Continuing Edutainment

by Marina M.

Learning: it’s not just for school

I like to know stuff. That’s probably why I chose librarianship as a profession. And what I learned while I was getting my degree is that I really enjoyed the research aspect of all those papers I had to write. For both my undergraduate and graduate degrees. So many papers!

The research process led me to uncover heretofore unknown pieces of information to incorporate into my final product. After the completion it was never the writing of the paper that I found myself missing. It was the actual process of digging up those tidbits of knowledge. Which is why I seem to find myself drawn to a wide variety of nonfiction books. If I examine the list of nonfiction titles I’ve read over the past several years I’ll probably find that the majority of them are audio memoirs. Read by the author, obviously. However, every now and again I’ll get on a tear and want to find something new about the past, present or future.

Read for your interests

With an undergraduate major in American Studies (yeah, I still don’t know how that applies to working in the real world) I do have a fondness for history and sociology. During the course of gathering my thoughts, books, and ideas for this post I was listening to Everybody Lies by Seth Stephens-Davidowitz. That book, which I (and the author) dubbed as Freakonomics 2.0, really gave me a peek into society and culture through the lens of Google Trends. Google doesn’t keep any secrets! (Although that data is anonymous. Mostly.)

Even before that, when I was brainstorming ideas to write about, I was listening to Dan Flores’ book American Serengeti. Which was preceded by my viewing of the documentary, Unbranded, about the wild mustangs of the American West. Looking back at my reading list, I tend to clump my favorite nonfiction topics when I read, watch or listen. For example, a few years ago I listened to Pit Bull: An American Icon by Bronwyn Dickey and The Dog Merchants by Kim Kavin back-to-back. (While both had uplifting stories included, the hardships of the animals from both books stuck with me.) Additionally, a few months later, I went to the dark side, uh, the cat side, and listened to The Lion in the Living Room by Abigail Tucker.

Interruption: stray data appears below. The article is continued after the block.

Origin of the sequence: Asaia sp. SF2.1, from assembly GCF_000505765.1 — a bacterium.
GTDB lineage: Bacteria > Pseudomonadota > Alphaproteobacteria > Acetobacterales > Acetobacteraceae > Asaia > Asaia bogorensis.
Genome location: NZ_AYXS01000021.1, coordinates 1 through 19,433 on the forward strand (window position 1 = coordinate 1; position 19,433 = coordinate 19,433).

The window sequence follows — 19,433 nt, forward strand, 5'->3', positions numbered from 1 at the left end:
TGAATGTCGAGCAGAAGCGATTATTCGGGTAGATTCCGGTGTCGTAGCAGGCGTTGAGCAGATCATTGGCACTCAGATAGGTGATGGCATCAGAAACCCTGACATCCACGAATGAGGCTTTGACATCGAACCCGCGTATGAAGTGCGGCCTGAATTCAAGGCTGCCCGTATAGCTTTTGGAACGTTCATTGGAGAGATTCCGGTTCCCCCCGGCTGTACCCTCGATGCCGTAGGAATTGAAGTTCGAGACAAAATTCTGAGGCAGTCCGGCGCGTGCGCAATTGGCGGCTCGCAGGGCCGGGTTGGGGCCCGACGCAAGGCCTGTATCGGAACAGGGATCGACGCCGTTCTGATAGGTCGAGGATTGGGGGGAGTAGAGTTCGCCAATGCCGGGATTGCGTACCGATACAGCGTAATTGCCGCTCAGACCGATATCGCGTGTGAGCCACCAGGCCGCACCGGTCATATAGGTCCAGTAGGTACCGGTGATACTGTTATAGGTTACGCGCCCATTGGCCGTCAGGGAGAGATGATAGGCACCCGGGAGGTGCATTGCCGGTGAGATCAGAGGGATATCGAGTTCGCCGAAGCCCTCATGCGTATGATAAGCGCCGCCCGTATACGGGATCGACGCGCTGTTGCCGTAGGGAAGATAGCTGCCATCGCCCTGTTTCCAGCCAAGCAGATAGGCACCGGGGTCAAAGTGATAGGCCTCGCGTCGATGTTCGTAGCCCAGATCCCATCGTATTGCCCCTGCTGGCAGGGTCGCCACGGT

Learning outside the book

My main focus was to share a selection of entertaining books that also would expand your knowledge. I would be remiss to not also share some of the online research options that are accessible to you with just your Sno-Isle Libraries card. One of my favorite eLearning options is When the Readers’ Services Team first started using WordPress for BiblioFiles to bring our love of books, movies, and music to life I took a crash course on the ins and outs from There are even videos to help you understand Google Trends! Plus much, much more.

Another resource I find myself going back to again and again is Consumer Reports. Yes! Full access to their website with all the buyer guides and ratings with just your library card! Don’t stop with and Consumer Reports. Explore all of our online research options. And don’t hesitate to Ask Us for help if you get stuck.

So, how about you? Do you have a favorite nonfiction subject you find yourself going back to again and again?


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11 responses to “Continuing Edutainment”

  1. Jackie P. says:

    I find that I have to do non-fiction on audio. It’s extremely rare for print non-fic to hold my attention. That little extra drama and emotion from the audio narrator works for me. I tend toward history and sociology as well, with a smattering of memoir and biography. After that, probably narrative sciences, mostly medical. My favorite questions at the information desk (after helping readers find books they’ll love!) are always medical-related.

    • Marina M. says: